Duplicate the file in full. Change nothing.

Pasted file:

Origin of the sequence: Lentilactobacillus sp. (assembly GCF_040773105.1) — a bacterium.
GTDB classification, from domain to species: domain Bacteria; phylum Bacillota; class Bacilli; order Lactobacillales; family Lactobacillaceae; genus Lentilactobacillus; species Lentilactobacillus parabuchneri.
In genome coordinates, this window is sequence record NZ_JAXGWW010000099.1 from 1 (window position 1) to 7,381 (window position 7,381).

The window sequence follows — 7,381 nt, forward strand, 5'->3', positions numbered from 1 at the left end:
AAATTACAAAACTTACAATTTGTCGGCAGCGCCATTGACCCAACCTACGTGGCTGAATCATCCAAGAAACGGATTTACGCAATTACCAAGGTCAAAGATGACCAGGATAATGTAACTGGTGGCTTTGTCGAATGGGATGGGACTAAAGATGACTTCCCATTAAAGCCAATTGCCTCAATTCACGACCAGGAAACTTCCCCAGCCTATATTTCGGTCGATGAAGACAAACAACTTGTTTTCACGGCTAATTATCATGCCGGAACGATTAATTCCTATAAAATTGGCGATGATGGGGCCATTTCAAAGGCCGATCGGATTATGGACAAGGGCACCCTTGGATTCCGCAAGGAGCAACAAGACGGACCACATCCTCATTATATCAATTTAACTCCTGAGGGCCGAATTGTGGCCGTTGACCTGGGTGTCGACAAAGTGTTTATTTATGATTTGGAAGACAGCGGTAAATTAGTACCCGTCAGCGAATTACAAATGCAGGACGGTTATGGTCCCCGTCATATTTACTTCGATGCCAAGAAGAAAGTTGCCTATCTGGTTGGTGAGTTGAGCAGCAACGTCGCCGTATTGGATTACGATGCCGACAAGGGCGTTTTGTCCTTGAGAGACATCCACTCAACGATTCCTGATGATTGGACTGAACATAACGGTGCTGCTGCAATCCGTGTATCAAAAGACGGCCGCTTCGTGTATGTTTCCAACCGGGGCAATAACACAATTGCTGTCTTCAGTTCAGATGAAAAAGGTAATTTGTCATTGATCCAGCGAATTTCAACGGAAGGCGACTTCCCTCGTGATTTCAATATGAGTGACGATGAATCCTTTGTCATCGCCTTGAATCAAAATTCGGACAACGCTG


Origin of the sequence: Lentilactobacillus sp. (assembly GCF_040773105.1) — a bacterium.
GTDB classification, from domain to species: domain Bacteria; phylum Bacillota; class Bacilli; order Lactobacillales; family Lactobacillaceae; genus Lentilactobacillus; species Lentilactobacillus parabuchneri.
In genome coordinates, this window is sequence record NZ_JAXGWW010000099.1 from 1 (window position 1) to 7,381 (window position 7,381).

The window sequence follows — 7,381 nt, forward strand, 5'->3', positions numbered from 1 at the left end:
AAATTACAAAACTTACAATTTGTCGGCAGCGCCATTGACCCAACCTACGTGGCTGAATCATCCAAGAAACGGATTTACGCAATTACCAAGGTCAAAGATGACCAGGATAATGTAACTGGTGGCTTTGTCGAATGGGATGGGACTAAAGATGACTTCCCATTAAAGCCAATTGCCTCAATTCACGACCAGGAAACTTCCCCAGCCTATATTTCGGTCGATGAAGACAAACAACTTGTTTTCACGGCTAATTATCATGCCGGAACGATTAATTCCTATAAAATTGGCGATGATGGGGCCATTTCAAAGGCCGATCGGATTATGGACAAGGGCACCCTTGGATTCCGCAAGGAGCAACAAGACGGACCACATCCTCATTATATCAATTTAACTCCTGAGGGCCGAATTGTGGCCGTTGACCTGGGTGTCGACAAAGTGTTTATTTATGATTTGGAAGACAGCGGTAAATTAGTACCCGTCAGCGAATTACAAATGCAGGACGGTTATGGTCCCCGTCATATTTACTTCGATGCCAAGAAGAAAGTTGCCTATCTGGTTGGTGAGTTGAGCAGCAACGTCGCCGTATTGGATTACGATGCCGACAAGGGCGTTTTGTCCTTGAGAGACATCCACTCAACGATTCCTGATGATTGGACTGAACATAACGGTGCTGCTGCAATCCGTGTATCAAAAGACGGCCGCTTCGTGTATGTTTCCAACCGGGGCAATAACACAATTGCTGTCTTCAGTTCAGATGAAAAAGGTAATTTGTCATTGATCCAGCGAATTTCAACGGAAGGCGACTTCCCTCGTGATTTCAATATGAGTGACGATGAATCCTTTGTCATCGCCTTGAATCAAAATTCGGACAACGCTG